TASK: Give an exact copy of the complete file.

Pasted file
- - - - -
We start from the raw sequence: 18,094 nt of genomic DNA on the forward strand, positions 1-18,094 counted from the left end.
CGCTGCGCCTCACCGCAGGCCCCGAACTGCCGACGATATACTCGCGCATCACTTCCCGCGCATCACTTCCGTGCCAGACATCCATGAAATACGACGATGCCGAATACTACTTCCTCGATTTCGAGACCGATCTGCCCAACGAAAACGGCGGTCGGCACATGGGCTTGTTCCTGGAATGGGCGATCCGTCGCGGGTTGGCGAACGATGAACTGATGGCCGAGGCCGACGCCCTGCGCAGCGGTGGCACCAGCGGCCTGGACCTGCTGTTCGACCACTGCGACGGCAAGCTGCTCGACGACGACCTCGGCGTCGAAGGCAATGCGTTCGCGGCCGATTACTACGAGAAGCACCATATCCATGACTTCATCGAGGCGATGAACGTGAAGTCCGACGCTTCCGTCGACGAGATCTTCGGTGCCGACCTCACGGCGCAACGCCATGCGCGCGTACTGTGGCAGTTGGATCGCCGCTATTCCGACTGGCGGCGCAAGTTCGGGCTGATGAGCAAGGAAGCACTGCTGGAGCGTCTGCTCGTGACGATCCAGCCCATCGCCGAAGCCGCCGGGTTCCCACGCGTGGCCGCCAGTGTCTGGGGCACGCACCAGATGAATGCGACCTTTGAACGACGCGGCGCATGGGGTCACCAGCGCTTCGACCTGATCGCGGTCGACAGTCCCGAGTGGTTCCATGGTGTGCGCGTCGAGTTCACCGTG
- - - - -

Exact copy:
We start from the raw sequence: 18,094 nt of genomic DNA on the forward strand, positions 1-18,094 counted from the left end.
CGCTGCGCCTCACCGCAGGCCCCGAACTGCCGACGATATACTCGCGCATCACTTCCCGCGCATCACTTCCGTGCCAGACATCCATGAAATACGACGATGCCGAATACTACTTCCTCGATTTCGAGACCGATCTGCCCAACGAAAACGGCGGTCGGCACATGGGCTTGTTCCTGGAATGGGCGATCCGTCGCGGGTTGGCGAACGATGAACTGATGGCCGAGGCCGACGCCCTGCGCAGCGGTGGCACCAGCGGCCTGGACCTGCTGTTCGACCACTGCGACGGCAAGCTGCTCGACGACGACCTCGGCGTCGAAGGCAATGCGTTCGCGGCCGATTACTACGAGAAGCACCATATCCATGACTTCATCGAGGCGATGAACGTGAAGTCCGACGCTTCCGTCGACGAGATCTTCGGTGCCGACCTCACGGCGCAACGCCATGCGCGCGTACTGTGGCAGTTGGATCGCCGCTATTCCGACTGGCGGCGCAAGTTCGGGCTGATGAGCAAGGAAGCACTGCTGGAGCGTCTGCTCGTGACGATCCAGCCCATCGCCGAAGCCGCCGGGTTCCCACGCGTGGCCGCCAGTGTCTGGGGCACGCACCAGATGAATGCGACCTTTGAACGACGCGGCGCATGGGGTCACCAGCGCTTCGACCTGATCGCGGTCGACAGTCCCGAGTGGTTCCATGGTGTGCGCGTCGAGTTCACCGTG